Celebrating 40 years and sounding good doing it

CRITIC'S CORNER

Critic's Corner

Music

May 16, 2006|By TIM SMITH | TIM SMITH,SUN MUSIC CRITIC

The Baltimore Choral Arts Society closed its 40th anniversary season over the weekend with a harmonic convergence of powerful music-making and encouraging financial news.

A drive to build up the organization's endowment, which was $200,000 five years ago, has produced more than $1 million in assets and pledges. (The annual budget is about $630,000.)

It's always comforting to hear that any arts group has succeeded in securing support, and this chorus certainly deserves the economic vote of confidence.

Saturday night's concert at Goucher College found the ensemble in typically attentive, smoothly molded form, particularly in the main event on the program - Mozart's Requiem.

Choral Arts music director Tom Hall opted, as he first did with the ensemble 10 years ago, to use the edition of Mozart's unfinished score completed in 1991 by musicologist Robert Levin.

Given the familiarity of the version by Mozart's pupil, Sussmayr, hearing Levin's take on the Requiem is something like suddenly finding arms on the Venus de Milo. The torso is still very much recognizable, but with new, intriguing angles and details.

All things considered, Levin's realization of what Mozart might have done strikes me as perfectly valid and certainly respectful.

Hall seemed to believe in every note of it. His performance had an underlying ropulsion that effectively drew out the drama in the music without slighting moments of reflection.

The firm singing by the chorus was complemented by a sensitive solo quartet - soprano Karla Rivera, mezzo Linda Maguire, tenor William Jones and, especially, baritone Robert Cantrell.

The small orchestra proved mostly tidy and colorful.

Theodore Morrison, founding director of the Choral Arts Society, made a guest appearance to conduct his "fanfare for chorus and orchestra," On a Volunteer Singer, written for the ensemble's anniversary.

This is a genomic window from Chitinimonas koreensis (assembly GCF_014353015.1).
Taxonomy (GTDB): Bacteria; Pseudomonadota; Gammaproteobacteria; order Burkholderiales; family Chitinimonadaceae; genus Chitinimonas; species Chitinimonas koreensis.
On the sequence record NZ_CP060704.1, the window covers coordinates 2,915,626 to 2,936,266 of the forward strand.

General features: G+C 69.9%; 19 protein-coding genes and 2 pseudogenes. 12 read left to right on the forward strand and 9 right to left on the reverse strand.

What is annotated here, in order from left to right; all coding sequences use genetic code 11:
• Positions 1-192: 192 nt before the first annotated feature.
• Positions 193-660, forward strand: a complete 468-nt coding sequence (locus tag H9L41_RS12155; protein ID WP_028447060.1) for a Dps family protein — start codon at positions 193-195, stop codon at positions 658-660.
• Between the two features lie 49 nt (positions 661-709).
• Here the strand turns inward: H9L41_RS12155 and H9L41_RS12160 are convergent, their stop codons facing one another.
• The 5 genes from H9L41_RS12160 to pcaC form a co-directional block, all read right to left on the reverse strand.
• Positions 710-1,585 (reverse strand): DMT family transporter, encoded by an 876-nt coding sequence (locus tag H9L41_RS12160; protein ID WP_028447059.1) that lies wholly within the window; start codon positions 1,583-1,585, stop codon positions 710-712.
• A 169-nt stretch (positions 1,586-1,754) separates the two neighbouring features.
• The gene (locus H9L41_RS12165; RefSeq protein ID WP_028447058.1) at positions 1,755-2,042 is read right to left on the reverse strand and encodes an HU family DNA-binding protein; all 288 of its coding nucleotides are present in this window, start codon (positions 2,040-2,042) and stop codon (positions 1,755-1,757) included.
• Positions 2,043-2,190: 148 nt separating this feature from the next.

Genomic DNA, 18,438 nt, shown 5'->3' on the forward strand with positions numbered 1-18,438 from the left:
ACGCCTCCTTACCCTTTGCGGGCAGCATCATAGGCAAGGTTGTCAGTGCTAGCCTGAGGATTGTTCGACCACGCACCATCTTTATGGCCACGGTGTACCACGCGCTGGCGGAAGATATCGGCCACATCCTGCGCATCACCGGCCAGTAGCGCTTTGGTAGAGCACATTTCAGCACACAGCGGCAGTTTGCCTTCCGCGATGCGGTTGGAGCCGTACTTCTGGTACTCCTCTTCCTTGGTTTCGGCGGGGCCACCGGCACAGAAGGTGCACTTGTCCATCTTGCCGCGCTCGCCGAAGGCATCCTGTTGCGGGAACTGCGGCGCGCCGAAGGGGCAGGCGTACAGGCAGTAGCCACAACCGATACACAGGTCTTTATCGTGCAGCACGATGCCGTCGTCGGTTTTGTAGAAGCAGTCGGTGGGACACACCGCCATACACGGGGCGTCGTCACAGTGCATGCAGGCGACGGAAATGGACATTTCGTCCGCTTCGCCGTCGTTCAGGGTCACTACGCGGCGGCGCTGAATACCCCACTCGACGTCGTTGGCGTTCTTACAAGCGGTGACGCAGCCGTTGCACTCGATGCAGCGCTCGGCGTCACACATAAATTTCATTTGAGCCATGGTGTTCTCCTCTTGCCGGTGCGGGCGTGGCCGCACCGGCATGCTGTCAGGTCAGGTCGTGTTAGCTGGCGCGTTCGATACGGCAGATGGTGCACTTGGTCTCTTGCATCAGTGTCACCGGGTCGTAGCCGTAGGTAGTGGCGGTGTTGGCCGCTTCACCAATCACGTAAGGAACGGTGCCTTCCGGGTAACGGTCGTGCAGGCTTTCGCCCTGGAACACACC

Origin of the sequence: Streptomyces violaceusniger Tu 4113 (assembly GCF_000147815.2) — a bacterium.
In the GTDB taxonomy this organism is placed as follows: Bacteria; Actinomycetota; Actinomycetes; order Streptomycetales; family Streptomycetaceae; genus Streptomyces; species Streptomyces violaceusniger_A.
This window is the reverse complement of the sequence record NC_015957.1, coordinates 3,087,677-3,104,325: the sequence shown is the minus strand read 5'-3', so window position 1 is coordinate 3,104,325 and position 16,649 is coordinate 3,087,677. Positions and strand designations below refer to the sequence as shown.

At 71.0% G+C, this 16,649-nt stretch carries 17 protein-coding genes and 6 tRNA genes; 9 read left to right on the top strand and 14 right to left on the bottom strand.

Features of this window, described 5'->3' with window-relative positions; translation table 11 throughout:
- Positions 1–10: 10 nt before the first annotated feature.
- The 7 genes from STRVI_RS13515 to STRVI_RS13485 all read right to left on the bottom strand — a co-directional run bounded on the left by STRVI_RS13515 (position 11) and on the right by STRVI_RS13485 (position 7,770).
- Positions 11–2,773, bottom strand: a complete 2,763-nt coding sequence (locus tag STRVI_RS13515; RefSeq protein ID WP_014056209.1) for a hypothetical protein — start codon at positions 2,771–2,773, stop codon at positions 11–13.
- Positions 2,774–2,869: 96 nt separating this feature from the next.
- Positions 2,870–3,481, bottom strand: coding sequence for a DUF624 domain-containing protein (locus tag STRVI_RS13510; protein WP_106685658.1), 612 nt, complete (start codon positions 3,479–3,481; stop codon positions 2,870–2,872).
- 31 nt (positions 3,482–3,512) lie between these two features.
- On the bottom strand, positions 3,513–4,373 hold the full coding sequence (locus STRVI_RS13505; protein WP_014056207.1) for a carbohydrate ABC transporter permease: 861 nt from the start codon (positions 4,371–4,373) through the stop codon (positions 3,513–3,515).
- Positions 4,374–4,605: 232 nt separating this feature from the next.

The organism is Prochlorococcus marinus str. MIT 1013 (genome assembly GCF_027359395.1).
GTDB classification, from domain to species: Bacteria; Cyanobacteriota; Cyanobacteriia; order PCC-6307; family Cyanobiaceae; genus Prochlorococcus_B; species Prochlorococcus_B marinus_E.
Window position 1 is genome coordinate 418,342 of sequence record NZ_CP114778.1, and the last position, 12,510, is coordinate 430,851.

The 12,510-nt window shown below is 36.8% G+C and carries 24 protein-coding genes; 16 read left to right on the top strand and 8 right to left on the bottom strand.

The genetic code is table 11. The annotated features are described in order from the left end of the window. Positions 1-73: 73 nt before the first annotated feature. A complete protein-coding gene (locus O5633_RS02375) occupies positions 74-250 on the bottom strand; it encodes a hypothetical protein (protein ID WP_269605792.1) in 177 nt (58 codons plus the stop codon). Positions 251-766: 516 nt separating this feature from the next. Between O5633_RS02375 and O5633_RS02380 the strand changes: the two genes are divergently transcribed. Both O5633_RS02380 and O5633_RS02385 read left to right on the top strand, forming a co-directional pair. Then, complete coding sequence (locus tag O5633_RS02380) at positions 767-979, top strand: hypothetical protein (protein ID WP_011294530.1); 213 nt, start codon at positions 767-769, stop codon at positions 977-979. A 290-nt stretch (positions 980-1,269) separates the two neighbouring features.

It's a brief, witty, expertly crafted piece inspired by a Coleridge verse:

Swans sing before they die - 'twere no bad thing

Should certain persons die before they sing.

No bad thing, indeed.

The program also contained a pleasant, if somewhat unnecessary, "Elizabethan recreation for voices and instruments" by Kirke Meechem called Singing is So Good a Thing. Articulation is so good a thing, too, but the chorus could have been singing in Uzbek for all I could tell.

The Choral Arts Society's 2006-2007 season will include performances of Orff's Carmina Burana, Bernstein's Chichester Psalms and Haydn's Lord Nelson Mass, as well as the annual Christmas program, this one featuring jazz pianist Cyrus Chestnut.

For more information, call 410-523-7070.

Shriver Hall finale

Another prized Baltimore music organization, the Shriver Hall Concert Series, also marked its 40th anniversary this season.

A few weeks ago, it celebrated that milestone with an extraordinary festival of pianists that generated some of the most memorable performances of the year so far. The regular Shriver subscription series wrapped up Sunday night with yet another keyboard artist and another round of impressive playing.

Canadian-born Angela Hewitt, who has a particular interest in baroque repertoire, devoted the first half of her recital to Bach and Rameau.

In terms of style and technical poise, the performances were admirable. I only wish Hewitt had produced as much warm tone coloring, dynamic inflection and technical sparkle in Rameau's Suite in A minor as she did in Bach's Partita in D major.

Switching gears, the pianist plunged into the romanticism of Brahms and mined much of the expressive gold in his F minor Sonata. The tender Andante and dirge-haunted Intermezzo inspired particularly poetic phrasing, while there was considerable weight and bravura to convey the passionate sweep of the rest.

tim.smith@baltsun.com

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